A recent report from Liv-ex, a global marketplace for the wine trade, indicates “surging” activity in response to news that U.S. tariffs on European wines have been suspended. “U.S. buying activity was up 36% in the days following the announcement, as American buyers flocked to snap up the wines previously subjected to the tariffs,” according to Liv-Ex.
Earlier this month, the United States Trade Representative (USTR) and European Trade Commission announced in a joint statement that all tariffs related to the Boeing-Airbus dispute would be suspended for four months.
Producers in French regions with lower alcohol levels like Alsace, the Loire Valley and Burgundy are rejoicing as the hefty 25% tariff applied only to wines with up to 14.5% alcohol. As wines from these regions rarely approach even 14% alcohol, they could not fenagle as some Bordeaux producers did with some 2018 vintage wines: although labels indicated 14.5%, the actual levels were closer to 14% alcohol.
Merchants in the U.S. do not yet see an uptick in sales, but they are optimistic. “I’ve certainly been buying more wine in categories like Bordeaux, where we were a bit thin, as it didn’t make sense to bring much of this in with the tariff in place,” explains Phil Bernstein of wine importer/retailer MacArthur Beverages in Washington, D.C. “I’m of course concerned that it will come back, but I’ve got to think all parties involved will resolve this thing!”
Although the news is good, Bernstein adds that it has been “an absolute nightmare” to get containers right now as everyone is scrambling to bring in as much as they can during the four-month grace period.
Indeed, before the joint announcement, Bordeaux accounted for but 4% of firm bids to buy on Liv-ex among U.S. buyers. Currently, the region now accounts for a whopping 55% of such firm bids, with the most sought-after wines being top Left Bank vintages (2005, 2009, 2010, 2015 and 2016). Although largely driven by wines from Pauillac and the First Growths, Saint-Julien, Saint-Emilion, Pomerol and Margaux are also enjoying increased demand, according to Liv-Ex.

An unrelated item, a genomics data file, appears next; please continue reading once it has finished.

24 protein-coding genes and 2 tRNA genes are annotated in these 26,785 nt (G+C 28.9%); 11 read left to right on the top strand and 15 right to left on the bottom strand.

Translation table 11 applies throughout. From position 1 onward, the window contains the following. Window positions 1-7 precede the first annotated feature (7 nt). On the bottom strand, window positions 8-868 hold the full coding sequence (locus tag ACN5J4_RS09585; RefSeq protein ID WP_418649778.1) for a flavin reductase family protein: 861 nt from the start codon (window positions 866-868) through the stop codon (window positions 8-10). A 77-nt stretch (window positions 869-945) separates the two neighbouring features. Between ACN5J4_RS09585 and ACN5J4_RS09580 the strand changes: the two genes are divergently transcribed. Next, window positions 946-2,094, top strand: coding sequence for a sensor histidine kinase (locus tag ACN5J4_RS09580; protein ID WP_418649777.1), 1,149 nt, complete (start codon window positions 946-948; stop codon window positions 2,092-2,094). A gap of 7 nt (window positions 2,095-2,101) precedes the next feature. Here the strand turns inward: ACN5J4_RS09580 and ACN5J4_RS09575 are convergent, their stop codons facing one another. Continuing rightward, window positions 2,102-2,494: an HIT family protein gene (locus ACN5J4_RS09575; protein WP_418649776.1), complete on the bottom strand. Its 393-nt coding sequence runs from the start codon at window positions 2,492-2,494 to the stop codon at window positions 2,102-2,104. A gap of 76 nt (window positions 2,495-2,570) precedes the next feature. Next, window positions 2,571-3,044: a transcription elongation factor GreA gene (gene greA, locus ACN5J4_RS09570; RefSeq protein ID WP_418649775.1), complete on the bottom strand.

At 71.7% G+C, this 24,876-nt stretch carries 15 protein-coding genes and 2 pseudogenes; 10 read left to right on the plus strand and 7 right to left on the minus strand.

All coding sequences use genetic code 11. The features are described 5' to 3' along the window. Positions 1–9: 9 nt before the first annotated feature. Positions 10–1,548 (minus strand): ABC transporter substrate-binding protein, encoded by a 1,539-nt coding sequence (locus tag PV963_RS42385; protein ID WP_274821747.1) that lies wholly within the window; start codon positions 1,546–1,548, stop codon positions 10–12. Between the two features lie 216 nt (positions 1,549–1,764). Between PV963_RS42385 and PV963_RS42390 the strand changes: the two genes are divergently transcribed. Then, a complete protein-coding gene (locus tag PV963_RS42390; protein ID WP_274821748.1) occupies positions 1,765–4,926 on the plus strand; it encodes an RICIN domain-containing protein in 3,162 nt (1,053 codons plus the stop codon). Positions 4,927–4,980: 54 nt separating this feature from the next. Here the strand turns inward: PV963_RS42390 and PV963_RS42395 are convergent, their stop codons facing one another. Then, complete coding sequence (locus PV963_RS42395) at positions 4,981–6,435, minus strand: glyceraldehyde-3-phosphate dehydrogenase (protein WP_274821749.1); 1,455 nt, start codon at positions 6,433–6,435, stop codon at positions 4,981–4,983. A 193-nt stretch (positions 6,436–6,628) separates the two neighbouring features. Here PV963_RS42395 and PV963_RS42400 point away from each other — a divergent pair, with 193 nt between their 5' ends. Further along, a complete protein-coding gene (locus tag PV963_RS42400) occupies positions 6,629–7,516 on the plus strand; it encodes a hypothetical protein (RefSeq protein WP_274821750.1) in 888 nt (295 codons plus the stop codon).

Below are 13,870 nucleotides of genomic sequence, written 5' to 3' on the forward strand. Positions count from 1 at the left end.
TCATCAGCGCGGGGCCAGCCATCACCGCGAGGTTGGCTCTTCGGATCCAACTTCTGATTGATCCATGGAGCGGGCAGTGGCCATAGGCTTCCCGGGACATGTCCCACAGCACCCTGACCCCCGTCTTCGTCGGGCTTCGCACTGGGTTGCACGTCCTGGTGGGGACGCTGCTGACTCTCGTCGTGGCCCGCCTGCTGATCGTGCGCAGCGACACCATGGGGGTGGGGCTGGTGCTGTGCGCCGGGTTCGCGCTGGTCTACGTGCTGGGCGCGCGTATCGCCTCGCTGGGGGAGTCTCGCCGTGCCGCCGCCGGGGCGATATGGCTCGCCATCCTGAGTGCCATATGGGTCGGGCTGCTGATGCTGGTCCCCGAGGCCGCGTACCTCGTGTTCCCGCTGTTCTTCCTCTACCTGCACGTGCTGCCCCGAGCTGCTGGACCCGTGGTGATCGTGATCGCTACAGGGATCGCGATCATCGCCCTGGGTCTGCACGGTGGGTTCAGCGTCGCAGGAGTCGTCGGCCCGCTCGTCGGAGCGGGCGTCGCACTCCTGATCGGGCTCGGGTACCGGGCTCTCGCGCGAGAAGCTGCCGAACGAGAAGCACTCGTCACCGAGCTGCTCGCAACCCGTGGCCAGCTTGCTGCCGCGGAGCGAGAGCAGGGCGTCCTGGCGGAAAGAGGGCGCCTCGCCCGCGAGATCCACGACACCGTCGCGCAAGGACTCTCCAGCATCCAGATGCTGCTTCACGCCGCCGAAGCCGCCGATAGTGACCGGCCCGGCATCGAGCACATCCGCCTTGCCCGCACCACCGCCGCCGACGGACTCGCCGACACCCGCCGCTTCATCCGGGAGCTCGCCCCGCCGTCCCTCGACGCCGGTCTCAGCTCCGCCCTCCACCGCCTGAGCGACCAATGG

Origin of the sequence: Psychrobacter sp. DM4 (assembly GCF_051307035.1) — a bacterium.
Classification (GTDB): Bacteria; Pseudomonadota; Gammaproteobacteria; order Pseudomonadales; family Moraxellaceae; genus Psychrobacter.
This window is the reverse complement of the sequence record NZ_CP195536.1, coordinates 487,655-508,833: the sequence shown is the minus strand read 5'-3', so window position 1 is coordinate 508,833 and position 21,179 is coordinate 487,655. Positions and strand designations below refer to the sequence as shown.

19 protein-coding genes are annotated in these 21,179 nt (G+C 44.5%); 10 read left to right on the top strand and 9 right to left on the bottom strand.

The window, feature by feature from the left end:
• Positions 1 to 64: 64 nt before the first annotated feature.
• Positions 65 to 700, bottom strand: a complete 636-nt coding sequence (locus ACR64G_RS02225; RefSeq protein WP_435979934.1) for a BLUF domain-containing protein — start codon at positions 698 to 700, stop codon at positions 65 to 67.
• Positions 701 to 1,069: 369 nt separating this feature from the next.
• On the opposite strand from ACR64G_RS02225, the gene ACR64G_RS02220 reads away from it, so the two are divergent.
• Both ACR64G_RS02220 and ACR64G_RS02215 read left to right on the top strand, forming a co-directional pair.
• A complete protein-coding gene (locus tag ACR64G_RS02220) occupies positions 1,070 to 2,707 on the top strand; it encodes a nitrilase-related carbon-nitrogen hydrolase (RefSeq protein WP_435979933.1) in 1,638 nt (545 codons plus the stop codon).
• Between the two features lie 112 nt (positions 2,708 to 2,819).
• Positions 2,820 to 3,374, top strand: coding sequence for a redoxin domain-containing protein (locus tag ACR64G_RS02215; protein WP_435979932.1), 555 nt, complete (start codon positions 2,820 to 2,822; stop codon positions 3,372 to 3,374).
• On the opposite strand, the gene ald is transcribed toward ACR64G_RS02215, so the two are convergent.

Other previously tariffed regions, such as the Rhône and Spain, have also seen a “significant uplift” in bids. The value of Rhone bids from US merchants rose from 3% to 8%, with demand largely surrounding 2016 Châteauneuf-du-Pape.
This increase in demand for Bordeaux however, comes at the expense of regions previously exempt from the tariffs, according to Liv-Ex. Italy, for example, accounted for 25% of U.S. bid values before the joint announcement, but that percentage has since fallen to 14%, although demand for Italian wines remains robust and the nation still accounted for 41% of U.S. trade value earlier this month.
Origin of the Tariff
The tariff had been in place for well over a year due to an ongoing trade dispute with the EU. Both entities had accused the other of illegally subsidizing their aerospace companies. In 2019, with acknowledgment from the World Trade Organization that the EU had unfairly subsidized Airbus, the US imposed tariffs on some EU exports, ranging from tractors to wines and spirits, worth up to US $7.5 billion.
When the WTO also ruled that the U.S. had illegally subsidized Boeing, that paved the way for the EU to impose counter tariffs last year on U.S. products, worth approximately US $4 billion.
Former President Donald Trump’s “America First” policies led to an enthusiastic embrace of the tariffs, as relations between the U.S. and the EU hit a low. Hopes of improvement since Joe Biden’s victory last November has led to hopes that the relationship could be repaired and tariffs abolished, but a four-month pause is…by a long shot…better than nothing.